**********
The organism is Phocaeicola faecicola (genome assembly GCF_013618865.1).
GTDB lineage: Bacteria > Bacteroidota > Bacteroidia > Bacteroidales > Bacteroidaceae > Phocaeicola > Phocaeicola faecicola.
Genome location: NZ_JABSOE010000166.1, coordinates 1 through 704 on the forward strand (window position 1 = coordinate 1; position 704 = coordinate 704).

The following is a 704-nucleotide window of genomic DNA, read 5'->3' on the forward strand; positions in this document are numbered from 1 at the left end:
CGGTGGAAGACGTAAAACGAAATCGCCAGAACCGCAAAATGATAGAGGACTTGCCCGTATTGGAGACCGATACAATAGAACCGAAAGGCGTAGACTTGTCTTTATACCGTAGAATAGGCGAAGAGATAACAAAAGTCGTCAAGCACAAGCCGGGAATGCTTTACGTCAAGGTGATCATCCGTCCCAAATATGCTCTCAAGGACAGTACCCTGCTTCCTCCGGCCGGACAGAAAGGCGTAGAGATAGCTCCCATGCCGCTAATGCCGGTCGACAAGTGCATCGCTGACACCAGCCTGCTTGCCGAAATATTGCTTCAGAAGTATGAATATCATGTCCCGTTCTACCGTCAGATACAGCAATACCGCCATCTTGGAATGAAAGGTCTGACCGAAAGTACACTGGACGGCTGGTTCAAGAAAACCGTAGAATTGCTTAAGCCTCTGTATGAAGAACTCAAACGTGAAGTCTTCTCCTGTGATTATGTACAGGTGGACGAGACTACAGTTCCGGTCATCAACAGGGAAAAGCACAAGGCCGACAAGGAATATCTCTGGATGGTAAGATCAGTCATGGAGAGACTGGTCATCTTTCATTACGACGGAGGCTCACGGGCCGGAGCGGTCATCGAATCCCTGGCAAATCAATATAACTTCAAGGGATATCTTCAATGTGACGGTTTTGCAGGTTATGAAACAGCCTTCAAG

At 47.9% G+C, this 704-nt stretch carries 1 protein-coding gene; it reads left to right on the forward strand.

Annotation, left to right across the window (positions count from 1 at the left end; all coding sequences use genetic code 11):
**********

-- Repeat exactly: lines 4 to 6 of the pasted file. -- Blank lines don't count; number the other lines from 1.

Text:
The following is a 704-nucleotide window of genomic DNA, read 5'->3' on the forward strand; positions in this document are numbered from 1 at the left end:
CGGTGGAAGACGTAAAACGAAATCGCCAGAACCGCAAAATGATAGAGGACTTGCCCGTATTGGAGACCGATACAATAGAACCGAAAGGCGTAGACTTGTCTTTATACCGTAGAATAGGCGAAGAGATAACAAAAGTCGTCAAGCACAAGCCGGGAATGCTTTACGTCAAGGTGATCATCCGTCCCAAATATGCTCTCAAGGACAGTACCCTGCTTCCTCCGGCCGGACAGAAAGGCGTAGAGATAGCTCCCATGCCGCTAATGCCGGTCGACAAGTGCATCGCTGACACCAGCCTGCTTGCCGAAATATTGCTTCAGAAGTATGAATATCATGTCCCGTTCTACCGTCAGATACAGCAATACCGCCATCTTGGAATGAAAGGTCTGACCGAAAGTACACTGGACGGCTGGTTCAAGAAAACCGTAGAATTGCTTAAGCCTCTGTATGAAGAACTCAAACGTGAAGTCTTCTCCTGTGATTATGTACAGGTGGACGAGACTACAGTTCCGGTCATCAACAGGGAAAAGCACAAGGCCGACAAGGAATATCTCTGGATGGTAAGATCAGTCATGGAGAGACTGGTCATCTTTCATTACGACGGAGGCTCACGGGCCGGAGCGGTCATCGAATCCCTGGCAAATCAATATAACTTCAAGGGATATCTTCAATGTGACGGTTTTGCAGGTTATGAAACAGCCTTCAAG

At 47.9% G+C, this 704-nt stretch carries 1 protein-coding gene; it reads left to right on the forward strand.